Britain is sickest nation in Europe
By Richard Edwards
Last Updated: 2:43am BST 23/10/2007
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Britain has been branded "the sick man of Europe" after a Government report revealed a nation blighted by record levels of obesity, alcohol abuse, diabetes and smoking related deaths.
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The rate of obesity in Britain is the worst in Europe
The rate of obesity in British adults is the worst in Europe and, in some areas, are now above the national average of the United States. In Boston, Lincolnshire, almost a third of men and women are now dangerously overweight.The "snapshot" of the nation's health showed that almost 900,000 children aged under 11 are obese - a 50 per cent increase in the past decade. The report from the Department of Health also revealed England as the only European country with rising alcohol consumption and an increase in alcohol-related deaths, particularly amongst women.
Other findings included:
* Britons drink 11.37 litres of pure alcohol per person compared with an EU average of 10.95 litres.
* The number of women aged 35 to 54 dying of alcohol abuse has almost doubled in the last 15 years.
* There are 288 deaths per 100,000 people from smoking-related causes in the UK, compared with an EU average of 263.
* People in the Britain eat an average of 25kg less fruit and vegetables each per year compared with EU countries.
* Diabetes sufferers have risen to 4.8 per cent of men and 3.6 per cent of women in 2003.
* Despite declining teenage pregnancy rates, the UK still has the highest proportion of births to under-20s compared to other western European countries. There are also new highs in separate figures for self harm, and the sexually transmitted disease Chlamydia.
* A stark north-south divide remains, with boys born in Manchester likely to die on average 10 years younger than those born in the borough of Kensington and Chelsea in London.
Tory Shadow Health Secretary Andrew Lansley said: "These figures show a shocking rise in alcohol abuse and obesity levels in this country and how the Government is losing the battle to tackle public health challenges.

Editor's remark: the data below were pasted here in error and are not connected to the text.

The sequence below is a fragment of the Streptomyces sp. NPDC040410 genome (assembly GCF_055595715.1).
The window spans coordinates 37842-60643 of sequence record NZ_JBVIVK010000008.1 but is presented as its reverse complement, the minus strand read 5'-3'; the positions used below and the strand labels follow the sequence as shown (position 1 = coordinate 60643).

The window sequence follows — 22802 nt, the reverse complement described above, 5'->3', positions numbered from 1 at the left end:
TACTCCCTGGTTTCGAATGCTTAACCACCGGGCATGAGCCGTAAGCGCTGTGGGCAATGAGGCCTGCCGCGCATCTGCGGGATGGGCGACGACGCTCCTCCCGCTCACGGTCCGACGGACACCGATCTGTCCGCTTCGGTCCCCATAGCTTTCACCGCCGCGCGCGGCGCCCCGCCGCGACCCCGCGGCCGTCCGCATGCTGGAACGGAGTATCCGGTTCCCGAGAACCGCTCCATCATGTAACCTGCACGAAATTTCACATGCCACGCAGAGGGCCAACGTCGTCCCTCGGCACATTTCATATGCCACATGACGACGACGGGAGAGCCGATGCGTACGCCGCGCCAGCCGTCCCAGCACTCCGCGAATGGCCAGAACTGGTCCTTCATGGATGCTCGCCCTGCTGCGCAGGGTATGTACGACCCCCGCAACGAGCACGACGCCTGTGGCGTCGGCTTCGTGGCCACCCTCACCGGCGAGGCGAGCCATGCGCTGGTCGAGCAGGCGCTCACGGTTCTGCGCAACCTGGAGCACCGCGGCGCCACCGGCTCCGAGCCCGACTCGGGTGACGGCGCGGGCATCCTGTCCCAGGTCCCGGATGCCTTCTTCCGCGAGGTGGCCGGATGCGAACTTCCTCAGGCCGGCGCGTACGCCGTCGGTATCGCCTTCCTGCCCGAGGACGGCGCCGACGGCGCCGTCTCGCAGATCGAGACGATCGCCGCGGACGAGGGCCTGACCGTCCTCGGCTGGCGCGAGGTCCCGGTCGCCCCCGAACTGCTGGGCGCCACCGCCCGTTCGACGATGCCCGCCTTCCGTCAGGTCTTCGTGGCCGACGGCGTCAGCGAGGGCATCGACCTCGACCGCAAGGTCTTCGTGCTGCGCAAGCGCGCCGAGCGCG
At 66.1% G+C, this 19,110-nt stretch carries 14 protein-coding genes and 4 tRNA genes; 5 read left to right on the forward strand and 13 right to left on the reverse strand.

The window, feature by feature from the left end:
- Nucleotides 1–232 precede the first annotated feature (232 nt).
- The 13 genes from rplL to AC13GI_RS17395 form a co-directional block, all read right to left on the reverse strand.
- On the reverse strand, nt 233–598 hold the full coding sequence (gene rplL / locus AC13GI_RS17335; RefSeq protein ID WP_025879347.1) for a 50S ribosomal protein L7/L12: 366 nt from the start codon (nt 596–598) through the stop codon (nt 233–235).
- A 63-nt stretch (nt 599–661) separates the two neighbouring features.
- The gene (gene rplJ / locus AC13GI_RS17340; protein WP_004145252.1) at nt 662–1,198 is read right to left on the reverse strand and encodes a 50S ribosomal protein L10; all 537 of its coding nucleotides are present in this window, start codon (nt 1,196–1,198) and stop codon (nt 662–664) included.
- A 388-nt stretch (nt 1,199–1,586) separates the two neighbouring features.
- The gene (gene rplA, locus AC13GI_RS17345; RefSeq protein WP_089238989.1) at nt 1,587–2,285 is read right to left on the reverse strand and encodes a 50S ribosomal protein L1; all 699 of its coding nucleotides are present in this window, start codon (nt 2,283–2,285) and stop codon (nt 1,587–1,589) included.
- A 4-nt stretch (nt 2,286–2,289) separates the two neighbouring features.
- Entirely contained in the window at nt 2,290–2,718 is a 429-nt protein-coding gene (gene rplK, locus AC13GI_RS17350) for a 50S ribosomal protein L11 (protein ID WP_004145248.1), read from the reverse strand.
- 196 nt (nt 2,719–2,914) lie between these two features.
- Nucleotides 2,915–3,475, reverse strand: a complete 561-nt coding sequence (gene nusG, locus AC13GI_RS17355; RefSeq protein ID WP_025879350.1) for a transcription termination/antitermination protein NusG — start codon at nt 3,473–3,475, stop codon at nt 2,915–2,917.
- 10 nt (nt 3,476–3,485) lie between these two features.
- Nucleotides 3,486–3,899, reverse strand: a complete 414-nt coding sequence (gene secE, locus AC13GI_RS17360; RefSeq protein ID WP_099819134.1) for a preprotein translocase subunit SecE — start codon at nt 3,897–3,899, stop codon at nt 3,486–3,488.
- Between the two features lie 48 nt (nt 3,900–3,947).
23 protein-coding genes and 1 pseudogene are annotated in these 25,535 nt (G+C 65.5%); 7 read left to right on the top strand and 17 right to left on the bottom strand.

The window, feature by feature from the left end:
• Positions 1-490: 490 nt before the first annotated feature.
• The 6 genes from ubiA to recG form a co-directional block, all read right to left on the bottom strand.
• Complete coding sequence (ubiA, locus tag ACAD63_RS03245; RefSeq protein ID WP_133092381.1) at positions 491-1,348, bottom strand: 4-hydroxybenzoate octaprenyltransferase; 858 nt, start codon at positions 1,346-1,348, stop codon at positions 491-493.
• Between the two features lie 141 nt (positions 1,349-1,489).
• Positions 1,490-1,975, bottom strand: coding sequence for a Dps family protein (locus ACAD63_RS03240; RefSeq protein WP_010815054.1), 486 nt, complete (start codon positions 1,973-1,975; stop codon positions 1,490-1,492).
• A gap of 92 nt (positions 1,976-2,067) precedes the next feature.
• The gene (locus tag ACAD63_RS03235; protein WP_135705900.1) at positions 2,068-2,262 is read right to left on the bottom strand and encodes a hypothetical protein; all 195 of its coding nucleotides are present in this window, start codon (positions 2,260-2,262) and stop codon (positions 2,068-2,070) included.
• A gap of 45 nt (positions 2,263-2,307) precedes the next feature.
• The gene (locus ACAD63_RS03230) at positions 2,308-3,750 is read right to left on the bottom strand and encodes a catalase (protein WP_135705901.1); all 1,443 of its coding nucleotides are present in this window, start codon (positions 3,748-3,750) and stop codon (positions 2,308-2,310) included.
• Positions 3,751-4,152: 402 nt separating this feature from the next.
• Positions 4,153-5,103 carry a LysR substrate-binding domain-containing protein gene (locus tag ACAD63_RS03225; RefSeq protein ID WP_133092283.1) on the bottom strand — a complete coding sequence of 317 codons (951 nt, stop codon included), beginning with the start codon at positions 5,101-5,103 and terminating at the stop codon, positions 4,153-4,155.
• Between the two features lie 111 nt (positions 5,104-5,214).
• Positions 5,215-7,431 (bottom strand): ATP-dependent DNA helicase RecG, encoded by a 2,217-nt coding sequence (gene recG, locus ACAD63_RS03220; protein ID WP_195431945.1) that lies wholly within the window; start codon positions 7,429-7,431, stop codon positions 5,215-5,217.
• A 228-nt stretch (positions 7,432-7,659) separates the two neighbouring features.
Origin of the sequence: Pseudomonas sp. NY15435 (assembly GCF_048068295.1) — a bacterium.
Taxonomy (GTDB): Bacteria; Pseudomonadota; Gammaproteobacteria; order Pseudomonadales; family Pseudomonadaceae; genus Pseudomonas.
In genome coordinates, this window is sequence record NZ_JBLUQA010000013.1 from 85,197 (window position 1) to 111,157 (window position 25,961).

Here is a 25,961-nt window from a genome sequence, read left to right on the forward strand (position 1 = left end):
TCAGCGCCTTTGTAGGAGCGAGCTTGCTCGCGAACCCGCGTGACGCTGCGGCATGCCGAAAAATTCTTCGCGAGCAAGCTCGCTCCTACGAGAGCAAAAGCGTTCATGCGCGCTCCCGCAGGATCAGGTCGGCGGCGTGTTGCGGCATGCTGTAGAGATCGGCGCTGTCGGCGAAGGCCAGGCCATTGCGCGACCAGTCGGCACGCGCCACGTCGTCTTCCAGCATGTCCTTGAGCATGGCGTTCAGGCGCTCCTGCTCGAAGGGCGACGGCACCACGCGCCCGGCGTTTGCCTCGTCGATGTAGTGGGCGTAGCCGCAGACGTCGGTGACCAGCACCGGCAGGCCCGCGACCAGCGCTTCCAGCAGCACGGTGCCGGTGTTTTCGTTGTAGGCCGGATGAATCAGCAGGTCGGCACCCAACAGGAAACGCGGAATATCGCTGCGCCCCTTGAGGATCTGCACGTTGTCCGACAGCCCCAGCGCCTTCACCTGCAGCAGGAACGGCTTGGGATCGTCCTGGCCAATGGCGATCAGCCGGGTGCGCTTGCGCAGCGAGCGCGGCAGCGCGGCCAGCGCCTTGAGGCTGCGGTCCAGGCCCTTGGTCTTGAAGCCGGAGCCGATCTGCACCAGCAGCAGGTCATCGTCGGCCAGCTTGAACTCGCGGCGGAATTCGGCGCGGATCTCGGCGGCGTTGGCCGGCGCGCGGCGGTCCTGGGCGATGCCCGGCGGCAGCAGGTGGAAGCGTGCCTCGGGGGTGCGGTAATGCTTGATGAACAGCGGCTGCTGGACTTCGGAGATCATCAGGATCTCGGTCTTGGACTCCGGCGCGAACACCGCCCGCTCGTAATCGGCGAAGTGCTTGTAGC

"This is a dreadful toll upon those affected and a great burden on our NHS. We have to reverse this. We can't continue being the sick man of Europe on health issues."
The Liberal Democrats claimed the figures revealed a "crisis in public health", and accused the Government of "half-hearted" measures to combat obesity.
Health spokesman Norman Lamb said: "Ten years of Labour Government has left us with widening health inequalities and a crisis in public health.
"We must urgently examine why we are the only European country with rising alcohol consumption and an increase in alcohol-related deaths - particularly amongst women and young people.
Mapping out he nation’s ill health: click to enlarge
"It is shocking that England is still the fattest nation in Europe."
It emerged on Monday that the Department of Health is considering plans to officially warn parents their children are fat by making them subject to compulsory weigh-ins.
Primary school pupils are weighed in school at the ages of five and 10, but the results are currently only passed along to parents if they are requested - even if the child is severely obese.
Under new proposals being considered by the Department of Health parents could be handed the measurements automatically and then offered help and advice to improve the well-being of their offspring.
The Health Profile of England report did show some positive results. Premature mortality rates from the two biggest killers, circulatory diseases and cancer, are reducing faster in England than the average for the EU. Life expectancy is at its highest ever level and the infant death rate is at its lowest in England.
Dawn Primarolo, the public health minister, conceded the report showed there was "a lot to do in tackling health inequalities".
"Whilst we have made good progress in stopping people smoking, I am determined to move further and faster to respond to all these challenges - with a cross Government drive to tackle obesity, improve diet and activity levels and promote safe and sensible drinking," she said.
"Our ambition is to reverse the rising tide of obesity and overweight in the population, by enabling everyone to achieve and maintain a healthy weight.
"Our initial focus will be on children: By 2020, we aim to reduce the proportion of overweight and obese children to 2000 levels."
The Health Profile of England is based on analysis of national and regional data by the Department of Health.
First published in 2006, it is designed to allow comparisons of regional health trends to allow resources to be targeted effectively and efficiently.
It compares health data across nine English regions: London, South East, South West, East, East Midlands, West Midlands, North East, North West and Yorkshire and the Humber; as well as comparing the figures to international averages.
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